This quote by President Xi clearly outlines the inward tilt of Chinese economic policymaking that is now becoming increasingly obvious to the rest of the world. But it actually has deep roots. Ever since the 2008 global financial crisis, when the West’s reliability as a trading partner was thrown into question, self-reliance has become a more decisive organizing principle for Chinese officials.
As a result, the export-dependent growth model on which China built its economic rise in recent decades has been fraying. Exports as a share of China’s GDP peaked at 35 per cent in 2007 but had fallen to around 20 per cent by last year, a level not seen since before China’s accession to the WTO in 2001. This shows that net exports no longer make any meaningful contribution to Chinese GDP growth.
Although China’s inward tilt may have started out as a response to purely economic phenomena – the post-crisis global recession, belt-tightening in the West, the eurozone crisis, and a general softening of global trade growth in the post-crisis years – geopolitical considerations are now dominant in shaping this shift toward self-reliance.
The role of geopolitics in pushing China towards a more inward-looking development path became clear in China’s response to the aggressive tariffs and export controls introduced by the Trump administration in the US. Because of these new constraints on China’s access to international markets and technology, Beijing sought to limit its dependence on the rest of the world.
The most obvious result of this was the introduction of the ‘dual circulation’ strategy in May 2020, which sets out a rebalancing of China’s economy away from a reliance on external demand as a stimulus to growth (‘international circulation’) towards increased self-dependence (‘domestic circulation’).
Russia’s invasion of Ukraine has provided another geopolitical impetus to China’s pursuit of self-reliance. Since it is not far-fetched to think that China, like Russia, might one day also face coordinated sanctions, Chinese authorities must be thinking hard about how to respond to such a risk.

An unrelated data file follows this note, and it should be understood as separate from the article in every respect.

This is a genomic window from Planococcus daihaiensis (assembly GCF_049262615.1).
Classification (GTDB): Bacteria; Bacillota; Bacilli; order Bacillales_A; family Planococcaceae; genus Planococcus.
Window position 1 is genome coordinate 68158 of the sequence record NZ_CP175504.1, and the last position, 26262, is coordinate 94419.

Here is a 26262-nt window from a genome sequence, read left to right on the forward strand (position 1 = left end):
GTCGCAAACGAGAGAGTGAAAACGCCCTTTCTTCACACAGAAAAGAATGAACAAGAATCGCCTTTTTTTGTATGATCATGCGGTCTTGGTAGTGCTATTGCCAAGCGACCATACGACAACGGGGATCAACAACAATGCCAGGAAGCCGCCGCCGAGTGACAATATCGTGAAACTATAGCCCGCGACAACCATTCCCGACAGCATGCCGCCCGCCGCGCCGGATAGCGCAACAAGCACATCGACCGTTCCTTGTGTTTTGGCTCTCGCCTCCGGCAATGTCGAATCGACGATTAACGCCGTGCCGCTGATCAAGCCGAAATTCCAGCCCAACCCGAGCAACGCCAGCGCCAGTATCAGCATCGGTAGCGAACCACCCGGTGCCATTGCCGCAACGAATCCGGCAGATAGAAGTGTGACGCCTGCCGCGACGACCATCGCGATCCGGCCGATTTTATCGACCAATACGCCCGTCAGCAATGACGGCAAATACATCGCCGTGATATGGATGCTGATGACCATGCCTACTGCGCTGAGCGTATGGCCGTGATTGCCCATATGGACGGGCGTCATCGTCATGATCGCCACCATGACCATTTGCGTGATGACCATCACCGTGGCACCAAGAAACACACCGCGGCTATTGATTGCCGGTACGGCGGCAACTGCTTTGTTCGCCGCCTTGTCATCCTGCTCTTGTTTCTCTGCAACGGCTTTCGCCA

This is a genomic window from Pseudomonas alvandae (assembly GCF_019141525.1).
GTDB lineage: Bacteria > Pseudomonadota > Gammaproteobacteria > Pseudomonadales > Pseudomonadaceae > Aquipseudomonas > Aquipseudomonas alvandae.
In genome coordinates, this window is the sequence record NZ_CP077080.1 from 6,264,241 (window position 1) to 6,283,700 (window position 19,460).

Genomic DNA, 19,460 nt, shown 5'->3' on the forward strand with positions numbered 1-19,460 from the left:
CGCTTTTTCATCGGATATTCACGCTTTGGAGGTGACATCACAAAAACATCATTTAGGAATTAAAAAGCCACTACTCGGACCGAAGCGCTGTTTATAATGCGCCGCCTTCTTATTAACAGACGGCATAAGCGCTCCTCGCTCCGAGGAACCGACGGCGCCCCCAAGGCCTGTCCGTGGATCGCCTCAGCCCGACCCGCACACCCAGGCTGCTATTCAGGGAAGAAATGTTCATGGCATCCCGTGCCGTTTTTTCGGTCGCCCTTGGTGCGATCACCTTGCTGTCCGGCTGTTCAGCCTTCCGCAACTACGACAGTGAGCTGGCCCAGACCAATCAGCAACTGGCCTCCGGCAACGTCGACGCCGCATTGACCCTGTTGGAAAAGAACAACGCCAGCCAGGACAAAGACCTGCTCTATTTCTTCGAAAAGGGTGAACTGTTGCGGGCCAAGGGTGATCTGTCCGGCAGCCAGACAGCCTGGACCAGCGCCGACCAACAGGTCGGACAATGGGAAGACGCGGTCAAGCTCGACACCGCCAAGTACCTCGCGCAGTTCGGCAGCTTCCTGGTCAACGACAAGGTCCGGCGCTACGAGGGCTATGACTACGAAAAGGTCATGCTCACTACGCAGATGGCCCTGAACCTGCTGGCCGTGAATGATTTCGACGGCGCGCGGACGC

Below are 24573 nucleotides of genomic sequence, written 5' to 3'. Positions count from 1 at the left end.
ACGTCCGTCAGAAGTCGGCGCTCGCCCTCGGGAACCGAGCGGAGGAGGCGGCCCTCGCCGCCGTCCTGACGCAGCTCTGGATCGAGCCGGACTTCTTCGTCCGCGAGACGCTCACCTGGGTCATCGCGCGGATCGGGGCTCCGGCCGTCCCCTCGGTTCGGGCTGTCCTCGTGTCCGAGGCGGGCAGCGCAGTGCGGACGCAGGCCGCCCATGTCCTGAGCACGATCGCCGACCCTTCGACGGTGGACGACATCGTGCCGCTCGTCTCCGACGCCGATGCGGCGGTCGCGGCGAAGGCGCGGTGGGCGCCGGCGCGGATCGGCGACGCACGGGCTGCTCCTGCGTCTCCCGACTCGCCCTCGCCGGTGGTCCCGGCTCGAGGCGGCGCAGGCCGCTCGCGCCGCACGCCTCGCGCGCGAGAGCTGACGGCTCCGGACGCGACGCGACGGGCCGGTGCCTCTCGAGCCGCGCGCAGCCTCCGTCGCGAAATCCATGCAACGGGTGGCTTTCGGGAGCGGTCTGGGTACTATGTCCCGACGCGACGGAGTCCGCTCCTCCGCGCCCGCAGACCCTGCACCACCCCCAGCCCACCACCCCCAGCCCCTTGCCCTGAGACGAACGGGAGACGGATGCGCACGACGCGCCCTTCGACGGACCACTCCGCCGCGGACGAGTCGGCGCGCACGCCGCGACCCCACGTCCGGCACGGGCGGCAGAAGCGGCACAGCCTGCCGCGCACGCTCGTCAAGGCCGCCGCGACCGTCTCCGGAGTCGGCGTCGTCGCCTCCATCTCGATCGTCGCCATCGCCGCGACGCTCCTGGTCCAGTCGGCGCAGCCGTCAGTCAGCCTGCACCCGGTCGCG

The only credible strategy that China can adopt is to reduce its economic dependence on the West by creating, in effect, a kind of economic fortress, as its dependence on imported technology, food, and fossil fuels in particular, has created a substantial strategic vulnerability.
Over the next few years, Chinese policymakers will likely attempt to build up the country’s ability to supply its own semi-conductors, food, and green energy sources.
This new approach to economic policymaking isn’t just about China’s relationship with the rest of the world. Within China itself, a new emphasis on the role of the state is increasingly apparent – and seemingly rooted in ideology.
The previous National Congress of the Chinese Communist Party (CCP), in October 2017, made a push for ‘stronger, better, and bigger’ state-owned enterprises (SOEs) and the past five years have indeed seen a measurable rise in the role that SOEs play in the Chinese economy. These firms now account for more fixed investment in the economy than private firms, for the first time since 2005.